The duo was asked to renovate the ground floor of a 20-year-old duplex property in a residential area of Setagaya, a ward in Tokyo, where the client lives below his parents.
The renovation involved removing a partition wall that previously separated the kitchen-diner and living area, and also adding a small workspace that leads into the bedroom.
"The removal work was minimal," explained Matsuba, whose past projects include a house that bridges the flat rooftops of a dental clinic and garage.
"The main thing that we removed was the partition wall between the dining-kitchen and the living room – it became functionally unnecessary," he said.
After taking out the partition wall, the wooden beams – or "two-by-four members" – used within the construction of the building were revealed.
"We intentionally kept these members exposed to demonstrate how old this house is and the manner of its construction," said Matsuba. "We wanted to keep the previously hidden history of the house visible in the interior space."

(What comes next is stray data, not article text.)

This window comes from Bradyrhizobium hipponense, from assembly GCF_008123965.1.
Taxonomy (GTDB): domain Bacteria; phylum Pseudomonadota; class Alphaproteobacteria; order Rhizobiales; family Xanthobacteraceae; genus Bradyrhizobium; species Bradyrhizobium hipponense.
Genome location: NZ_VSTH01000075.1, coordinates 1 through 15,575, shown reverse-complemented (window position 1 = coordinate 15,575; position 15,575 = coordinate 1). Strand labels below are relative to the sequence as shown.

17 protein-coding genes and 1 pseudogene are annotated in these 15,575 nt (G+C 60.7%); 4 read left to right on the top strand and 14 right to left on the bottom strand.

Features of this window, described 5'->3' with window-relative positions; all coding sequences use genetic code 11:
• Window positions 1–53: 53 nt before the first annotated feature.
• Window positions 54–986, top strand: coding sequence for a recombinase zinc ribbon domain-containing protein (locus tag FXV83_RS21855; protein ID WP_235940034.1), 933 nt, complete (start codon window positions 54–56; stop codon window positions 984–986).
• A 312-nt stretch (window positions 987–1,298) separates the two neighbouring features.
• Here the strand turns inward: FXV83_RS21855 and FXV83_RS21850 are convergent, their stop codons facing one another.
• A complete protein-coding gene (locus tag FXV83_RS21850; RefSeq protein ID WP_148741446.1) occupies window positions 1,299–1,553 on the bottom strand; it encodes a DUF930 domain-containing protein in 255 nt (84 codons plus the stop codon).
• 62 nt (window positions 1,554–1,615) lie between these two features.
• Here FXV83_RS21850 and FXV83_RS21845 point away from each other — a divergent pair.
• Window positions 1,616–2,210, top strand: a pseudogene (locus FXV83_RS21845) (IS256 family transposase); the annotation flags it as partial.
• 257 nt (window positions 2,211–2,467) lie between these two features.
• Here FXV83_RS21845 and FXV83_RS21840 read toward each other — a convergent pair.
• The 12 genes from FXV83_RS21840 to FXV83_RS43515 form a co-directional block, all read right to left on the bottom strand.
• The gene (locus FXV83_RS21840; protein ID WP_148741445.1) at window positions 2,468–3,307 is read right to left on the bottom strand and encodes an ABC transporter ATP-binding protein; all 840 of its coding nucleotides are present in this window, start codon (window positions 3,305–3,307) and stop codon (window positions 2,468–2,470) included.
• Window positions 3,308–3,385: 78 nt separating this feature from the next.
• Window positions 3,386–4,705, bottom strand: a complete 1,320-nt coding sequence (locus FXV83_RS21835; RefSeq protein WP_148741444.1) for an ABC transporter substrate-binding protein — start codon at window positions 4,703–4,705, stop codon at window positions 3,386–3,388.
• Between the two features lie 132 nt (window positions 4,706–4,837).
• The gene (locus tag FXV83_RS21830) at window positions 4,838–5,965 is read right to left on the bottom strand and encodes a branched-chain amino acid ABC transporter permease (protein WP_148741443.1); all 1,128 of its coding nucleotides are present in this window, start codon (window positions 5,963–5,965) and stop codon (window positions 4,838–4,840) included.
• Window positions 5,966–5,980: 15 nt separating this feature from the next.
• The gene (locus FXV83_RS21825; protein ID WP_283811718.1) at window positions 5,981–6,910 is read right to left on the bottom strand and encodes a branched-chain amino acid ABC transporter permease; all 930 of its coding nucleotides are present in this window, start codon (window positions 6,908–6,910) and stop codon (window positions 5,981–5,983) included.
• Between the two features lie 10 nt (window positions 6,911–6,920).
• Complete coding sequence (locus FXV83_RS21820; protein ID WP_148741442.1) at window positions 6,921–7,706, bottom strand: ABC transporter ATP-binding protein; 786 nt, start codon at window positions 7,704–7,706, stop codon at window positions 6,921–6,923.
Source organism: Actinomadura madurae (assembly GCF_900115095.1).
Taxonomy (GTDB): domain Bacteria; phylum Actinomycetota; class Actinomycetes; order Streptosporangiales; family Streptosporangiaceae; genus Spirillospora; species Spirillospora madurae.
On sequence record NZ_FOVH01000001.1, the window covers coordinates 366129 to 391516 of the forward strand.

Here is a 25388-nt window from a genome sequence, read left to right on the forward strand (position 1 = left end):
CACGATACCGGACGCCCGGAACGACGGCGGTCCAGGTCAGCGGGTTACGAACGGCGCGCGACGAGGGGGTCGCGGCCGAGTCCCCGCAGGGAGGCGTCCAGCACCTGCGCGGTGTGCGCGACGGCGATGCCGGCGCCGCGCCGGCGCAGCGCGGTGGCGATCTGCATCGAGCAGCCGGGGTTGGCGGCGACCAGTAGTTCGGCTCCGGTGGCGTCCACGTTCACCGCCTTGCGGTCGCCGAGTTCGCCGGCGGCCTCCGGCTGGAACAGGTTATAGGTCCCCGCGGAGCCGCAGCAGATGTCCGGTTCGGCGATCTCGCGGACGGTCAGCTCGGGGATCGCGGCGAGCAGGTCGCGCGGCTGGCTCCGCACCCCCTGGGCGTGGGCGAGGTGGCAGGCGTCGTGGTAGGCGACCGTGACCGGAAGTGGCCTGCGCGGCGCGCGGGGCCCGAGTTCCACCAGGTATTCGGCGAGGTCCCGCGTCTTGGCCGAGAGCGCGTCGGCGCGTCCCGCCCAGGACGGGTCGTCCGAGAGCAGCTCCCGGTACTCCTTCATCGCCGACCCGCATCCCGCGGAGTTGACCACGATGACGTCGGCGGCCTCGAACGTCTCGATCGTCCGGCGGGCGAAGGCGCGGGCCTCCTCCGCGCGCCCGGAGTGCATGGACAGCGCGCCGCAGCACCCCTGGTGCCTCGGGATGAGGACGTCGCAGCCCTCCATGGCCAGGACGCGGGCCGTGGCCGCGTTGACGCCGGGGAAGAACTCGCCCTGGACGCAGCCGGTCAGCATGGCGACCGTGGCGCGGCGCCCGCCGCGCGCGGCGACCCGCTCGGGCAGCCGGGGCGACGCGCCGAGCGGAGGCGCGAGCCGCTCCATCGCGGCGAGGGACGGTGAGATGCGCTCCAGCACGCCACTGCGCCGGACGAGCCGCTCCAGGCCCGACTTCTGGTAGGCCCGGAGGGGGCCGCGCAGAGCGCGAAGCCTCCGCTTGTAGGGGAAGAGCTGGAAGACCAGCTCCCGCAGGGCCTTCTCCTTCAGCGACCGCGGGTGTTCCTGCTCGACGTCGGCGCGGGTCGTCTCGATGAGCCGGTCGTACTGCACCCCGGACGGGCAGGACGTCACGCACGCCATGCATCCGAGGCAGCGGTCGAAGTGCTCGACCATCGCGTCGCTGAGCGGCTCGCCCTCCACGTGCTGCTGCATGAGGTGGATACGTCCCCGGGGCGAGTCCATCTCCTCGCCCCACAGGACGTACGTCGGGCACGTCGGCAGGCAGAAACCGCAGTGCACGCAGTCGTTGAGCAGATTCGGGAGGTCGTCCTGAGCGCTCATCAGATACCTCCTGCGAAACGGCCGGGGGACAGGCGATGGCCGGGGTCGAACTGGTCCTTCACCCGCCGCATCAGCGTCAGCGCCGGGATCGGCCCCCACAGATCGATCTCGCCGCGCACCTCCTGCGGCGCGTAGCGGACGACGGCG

Aiming to keep costs to a minimum, the architects opted to apply new flooring materials directly on top of the existing tiles.
Wooden flooring in a herringbone pattern runs throughout the open-plan kitchen and living space, while large floor tiles were used in the additional office room. The walls were covered in plasterboard before being painted white.
"In this project, we avoided removing the existing finish where possible," said Matsuba. "We applied the new material directly onto the original finish."
Leaving structural elements exposed is a popular trend among Japanese home renovations. Other examples include an apartment that combines unfinished concrete and exposed plywood, and a loft where concrete beams are speckled by swathes of white paint.
Photography is by Tomoki Hirokawa.